Today's Hangouts update was a bit of a surprise. Besides landing on Monday, the update was a fairly large one. Users of the latest version of Hangouts are already enjoying merged SMS/Hangouts threads, improved status markers, a new home screen widget, new sound effects, the ability to share contact cards, and other touches. But - as with any Google update - it's worth looking a little deeper in the app to see what may be hiding in the code.
It's still Update Wednesday here in San Francisco, and just when I thought I was done for the day, Google decided to upload yet another new version of one of its core apps - Calendar v201404011. And it's a big one, folks.
Location suggestions of nearby places
The main change in this update finally addresses (no pun intended) what I consider the most requested feature missing from Calendar for Android, which is actually present in Calendar on the web - location suggestions for places known to Google Maps.
Google blew a lot of minds with its Android Wear announcement yesterday. The ambitious project, which aims to put a specialized version of Android on as many wearables (for now watches) as possible, has been talked about, analyzed, and previewed heavily for the past 24 hours, but there's still more to discuss.
Today, we've got the Android Wear launcher (extracted from the emulator) as it currently exists. This is an early version of the home launcher that you'll see on the Moto 360 and likely other wearable devices coming in the near future.
We learned yesterday that the Chromecast would finally make its grand entrance to our friends in the UK on March 19. While the recently finalized Google Cast SDK should leave them with plenty of ways to start using it right away, there's one app that definitely needed to take the plunge and add support: BBC's iPlayer. Well, it looks like the BBC had the same thought, because a recent update gives us solid evidence that Chromecast streaming is coming very soon.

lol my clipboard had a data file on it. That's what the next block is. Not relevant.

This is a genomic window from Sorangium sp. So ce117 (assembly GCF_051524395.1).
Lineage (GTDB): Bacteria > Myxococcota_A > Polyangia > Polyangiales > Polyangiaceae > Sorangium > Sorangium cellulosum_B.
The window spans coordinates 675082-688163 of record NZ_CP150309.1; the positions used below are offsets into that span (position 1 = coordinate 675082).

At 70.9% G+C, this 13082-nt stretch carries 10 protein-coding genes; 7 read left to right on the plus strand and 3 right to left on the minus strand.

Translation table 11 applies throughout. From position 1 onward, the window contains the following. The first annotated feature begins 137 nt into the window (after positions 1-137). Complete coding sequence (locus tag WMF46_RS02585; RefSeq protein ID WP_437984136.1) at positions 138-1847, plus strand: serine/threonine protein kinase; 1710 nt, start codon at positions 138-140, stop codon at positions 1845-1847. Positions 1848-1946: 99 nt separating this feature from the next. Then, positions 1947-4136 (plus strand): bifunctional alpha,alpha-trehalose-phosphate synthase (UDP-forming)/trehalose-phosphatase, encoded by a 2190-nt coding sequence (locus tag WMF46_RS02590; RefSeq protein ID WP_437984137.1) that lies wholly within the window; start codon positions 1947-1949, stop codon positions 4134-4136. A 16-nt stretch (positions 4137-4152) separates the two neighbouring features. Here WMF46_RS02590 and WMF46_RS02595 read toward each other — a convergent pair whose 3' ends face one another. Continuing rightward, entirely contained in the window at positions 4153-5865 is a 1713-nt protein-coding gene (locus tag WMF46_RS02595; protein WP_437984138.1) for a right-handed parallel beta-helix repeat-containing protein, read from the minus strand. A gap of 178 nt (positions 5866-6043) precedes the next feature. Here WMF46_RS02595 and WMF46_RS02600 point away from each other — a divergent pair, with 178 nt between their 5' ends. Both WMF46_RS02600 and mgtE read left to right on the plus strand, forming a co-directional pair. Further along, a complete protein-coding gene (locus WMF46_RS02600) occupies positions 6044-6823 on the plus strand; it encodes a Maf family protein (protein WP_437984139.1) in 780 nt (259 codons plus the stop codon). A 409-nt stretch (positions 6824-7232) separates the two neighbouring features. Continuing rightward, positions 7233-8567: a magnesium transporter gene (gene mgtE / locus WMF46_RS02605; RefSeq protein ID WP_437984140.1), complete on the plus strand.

One more app that took part in Update Wednesday yesterday is the official Chromecast app, which helps users set up their new Chromecasts to work with their phone or tablet. The app got bumped from 1.3.10 to 1.5.3 and while Google has published its own short change log, we of course couldn't resist doing a quick teardown to see if there were any other goodies. First though, here's what Google says is new.
The Galaxy S5 is coming to store shelves in April, and it's bringing with it a new version of TouchWiz along with a full suite of Samsung apps. These aren't typically the pieces of software Android enthusiasts foam at the mouth to get, but with all the bajillions of devices Samsung pushes each year, we know there are many of you who get a kick out of some of them.
I love Update Wednesdays, and today we've already seen pretty decent updates to several Google apps. As you've already seen, Google Play Games was updated to v1.5, but the one I'm excited about the most is, without a doubt, Google TTS v3.0, which made a jump today from v2.4.
So, what's so cool about TTS 3.0?
First and foremost, Text-to-Speech 3.0 adds support for high quality voices.
It's time for another Google+ update, and this one's all about photos. Don't use Google+ for pictures? Tough. Let's dive in.
Google+ now supports non-destructive photo editing across multiple devices, so if you start an edit on one device, you can tweak it again or start over using another. And if you don't like what you see, you can still revert back to the original image at any time.
As a Glass Explorer, I'm always excited to see new apps, especially if they improve Glass' user experience. Developer Matthew Pierce delivered one such app recently, making Glass Master Control available to the public via Dropbox.
Essentially, Master Control allows users to change Glass settings in a new, more fine-grained way. It controls volume, brightness, and radios (Wi-Fi, Bluetooth, and AutoSync). Until now, Glass hasn't had manual brightness controls, and volume control was buried in a settings card at the very left end of the timeline.